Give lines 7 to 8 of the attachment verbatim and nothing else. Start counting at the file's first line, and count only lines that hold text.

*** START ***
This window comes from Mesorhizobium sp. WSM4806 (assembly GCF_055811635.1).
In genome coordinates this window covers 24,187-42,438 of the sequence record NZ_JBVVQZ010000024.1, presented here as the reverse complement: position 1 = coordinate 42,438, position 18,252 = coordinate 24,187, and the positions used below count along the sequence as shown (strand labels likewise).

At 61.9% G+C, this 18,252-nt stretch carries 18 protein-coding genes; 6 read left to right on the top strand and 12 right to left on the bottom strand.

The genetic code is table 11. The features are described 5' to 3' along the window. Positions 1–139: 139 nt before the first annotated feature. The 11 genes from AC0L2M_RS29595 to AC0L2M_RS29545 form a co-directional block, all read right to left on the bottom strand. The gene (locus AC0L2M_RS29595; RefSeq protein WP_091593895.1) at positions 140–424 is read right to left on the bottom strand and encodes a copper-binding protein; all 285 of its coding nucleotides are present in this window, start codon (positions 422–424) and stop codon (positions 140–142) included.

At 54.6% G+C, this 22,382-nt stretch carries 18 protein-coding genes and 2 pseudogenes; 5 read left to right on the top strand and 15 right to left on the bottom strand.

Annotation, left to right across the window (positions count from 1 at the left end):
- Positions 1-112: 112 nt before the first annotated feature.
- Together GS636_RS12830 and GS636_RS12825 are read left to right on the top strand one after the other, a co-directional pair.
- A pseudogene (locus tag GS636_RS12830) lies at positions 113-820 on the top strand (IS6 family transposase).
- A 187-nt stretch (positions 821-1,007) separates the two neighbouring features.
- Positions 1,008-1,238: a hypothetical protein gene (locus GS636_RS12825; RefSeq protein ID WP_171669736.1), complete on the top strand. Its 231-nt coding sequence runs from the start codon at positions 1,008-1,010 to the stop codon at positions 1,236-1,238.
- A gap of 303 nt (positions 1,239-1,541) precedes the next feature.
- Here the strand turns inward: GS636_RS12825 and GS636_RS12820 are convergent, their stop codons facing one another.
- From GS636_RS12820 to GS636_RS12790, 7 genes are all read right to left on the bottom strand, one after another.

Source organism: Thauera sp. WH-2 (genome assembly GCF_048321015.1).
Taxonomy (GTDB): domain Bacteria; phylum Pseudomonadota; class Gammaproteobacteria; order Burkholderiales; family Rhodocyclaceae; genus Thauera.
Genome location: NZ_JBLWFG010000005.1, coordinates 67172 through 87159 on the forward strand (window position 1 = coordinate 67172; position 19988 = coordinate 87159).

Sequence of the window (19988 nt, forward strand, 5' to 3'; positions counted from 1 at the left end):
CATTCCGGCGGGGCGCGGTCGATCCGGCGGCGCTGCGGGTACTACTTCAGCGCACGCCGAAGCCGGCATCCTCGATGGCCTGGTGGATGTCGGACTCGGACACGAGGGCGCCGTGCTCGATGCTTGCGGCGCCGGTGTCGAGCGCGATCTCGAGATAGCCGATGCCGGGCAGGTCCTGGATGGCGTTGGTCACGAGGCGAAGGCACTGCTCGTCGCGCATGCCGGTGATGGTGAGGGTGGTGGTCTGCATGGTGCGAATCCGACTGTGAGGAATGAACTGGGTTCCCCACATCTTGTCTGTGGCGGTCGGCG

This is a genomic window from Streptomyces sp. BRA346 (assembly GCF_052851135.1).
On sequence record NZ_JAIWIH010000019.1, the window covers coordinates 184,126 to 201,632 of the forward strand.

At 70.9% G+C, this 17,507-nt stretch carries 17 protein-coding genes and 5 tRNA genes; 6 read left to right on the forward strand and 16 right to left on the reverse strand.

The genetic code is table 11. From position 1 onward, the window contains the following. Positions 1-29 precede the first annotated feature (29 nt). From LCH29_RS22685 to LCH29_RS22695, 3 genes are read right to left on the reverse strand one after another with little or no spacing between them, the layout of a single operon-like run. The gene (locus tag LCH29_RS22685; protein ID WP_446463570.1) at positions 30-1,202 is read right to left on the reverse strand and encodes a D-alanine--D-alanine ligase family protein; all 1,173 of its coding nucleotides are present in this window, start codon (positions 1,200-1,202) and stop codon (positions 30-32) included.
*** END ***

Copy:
- Positions 1-112: 112 nt before the first annotated feature.
- Together GS636_RS12830 and GS636_RS12825 are read left to right on the top strand one after the other, a co-directional pair.